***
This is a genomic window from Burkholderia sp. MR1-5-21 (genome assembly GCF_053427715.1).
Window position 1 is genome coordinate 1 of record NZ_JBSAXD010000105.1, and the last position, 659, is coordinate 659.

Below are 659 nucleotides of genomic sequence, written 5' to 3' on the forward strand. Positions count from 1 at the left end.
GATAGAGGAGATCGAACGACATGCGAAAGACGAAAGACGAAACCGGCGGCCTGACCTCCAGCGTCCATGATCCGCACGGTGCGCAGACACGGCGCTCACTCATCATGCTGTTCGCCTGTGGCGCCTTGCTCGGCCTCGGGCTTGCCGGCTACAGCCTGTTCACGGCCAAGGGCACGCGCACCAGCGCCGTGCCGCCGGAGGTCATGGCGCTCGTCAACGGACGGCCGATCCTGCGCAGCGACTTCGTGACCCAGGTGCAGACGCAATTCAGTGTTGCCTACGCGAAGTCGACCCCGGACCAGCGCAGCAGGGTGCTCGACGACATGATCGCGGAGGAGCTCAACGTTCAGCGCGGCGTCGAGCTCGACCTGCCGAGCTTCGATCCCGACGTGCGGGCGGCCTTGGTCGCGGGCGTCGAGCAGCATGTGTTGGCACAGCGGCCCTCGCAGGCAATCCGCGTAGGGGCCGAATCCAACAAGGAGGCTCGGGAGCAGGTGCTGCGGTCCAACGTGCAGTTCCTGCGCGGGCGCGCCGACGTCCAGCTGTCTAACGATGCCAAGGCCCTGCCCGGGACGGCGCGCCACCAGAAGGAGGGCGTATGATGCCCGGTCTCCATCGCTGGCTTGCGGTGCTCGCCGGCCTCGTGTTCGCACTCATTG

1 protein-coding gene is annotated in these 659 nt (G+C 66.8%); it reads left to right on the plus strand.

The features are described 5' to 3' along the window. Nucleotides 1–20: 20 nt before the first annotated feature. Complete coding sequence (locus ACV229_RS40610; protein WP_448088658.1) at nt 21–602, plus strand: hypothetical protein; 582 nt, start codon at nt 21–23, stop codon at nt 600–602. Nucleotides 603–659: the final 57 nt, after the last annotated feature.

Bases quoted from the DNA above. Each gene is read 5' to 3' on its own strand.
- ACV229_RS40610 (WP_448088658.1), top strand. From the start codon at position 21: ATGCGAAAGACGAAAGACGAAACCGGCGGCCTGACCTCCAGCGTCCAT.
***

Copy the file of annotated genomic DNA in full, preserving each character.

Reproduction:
This is a genomic window from Burkholderia sp. MR1-5-21 (genome assembly GCF_053427715.1).
Window position 1 is genome coordinate 1 of record NZ_JBSAXD010000105.1, and the last position, 659, is coordinate 659.

Below are 659 nucleotides of genomic sequence, written 5' to 3' on the forward strand. Positions count from 1 at the left end.
GATAGAGGAGATCGAACGACATGCGAAAGACGAAAGACGAAACCGGCGGCCTGACCTCCAGCGTCCATGATCCGCACGGTGCGCAGACACGGCGCTCACTCATCATGCTGTTCGCCTGTGGCGCCTTGCTCGGCCTCGGGCTTGCCGGCTACAGCCTGTTCACGGCCAAGGGCACGCGCACCAGCGCCGTGCCGCCGGAGGTCATGGCGCTCGTCAACGGACGGCCGATCCTGCGCAGCGACTTCGTGACCCAGGTGCAGACGCAATTCAGTGTTGCCTACGCGAAGTCGACCCCGGACCAGCGCAGCAGGGTGCTCGACGACATGATCGCGGAGGAGCTCAACGTTCAGCGCGGCGTCGAGCTCGACCTGCCGAGCTTCGATCCCGACGTGCGGGCGGCCTTGGTCGCGGGCGTCGAGCAGCATGTGTTGGCACAGCGGCCCTCGCAGGCAATCCGCGTAGGGGCCGAATCCAACAAGGAGGCTCGGGAGCAGGTGCTGCGGTCCAACGTGCAGTTCCTGCGCGGGCGCGCCGACGTCCAGCTGTCTAACGATGCCAAGGCCCTGCCCGGGACGGCGCGCCACCAGAAGGAGGGCGTATGATGCCCGGTCTCCATCGCTGGCTTGCGGTGCTCGCCGGCCTCGTGTTCGCACTCATTG

1 protein-coding gene is annotated in these 659 nt (G+C 66.8%); it reads left to right on the plus strand.

The features are described 5' to 3' along the window. Nucleotides 1–20: 20 nt before the first annotated feature. Complete coding sequence (locus ACV229_RS40610; protein WP_448088658.1) at nt 21–602, plus strand: hypothetical protein; 582 nt, start codon at nt 21–23, stop codon at nt 600–602. Nucleotides 603–659: the final 57 nt, after the last annotated feature.

Bases quoted from the DNA above. Each gene is read 5' to 3' on its own strand.
- ACV229_RS40610 (WP_448088658.1), top strand. From the start codon at position 21: ATGCGAAAGACGAAAGACGAAACCGGCGGCCTGACCTCCAGCGTCCAT.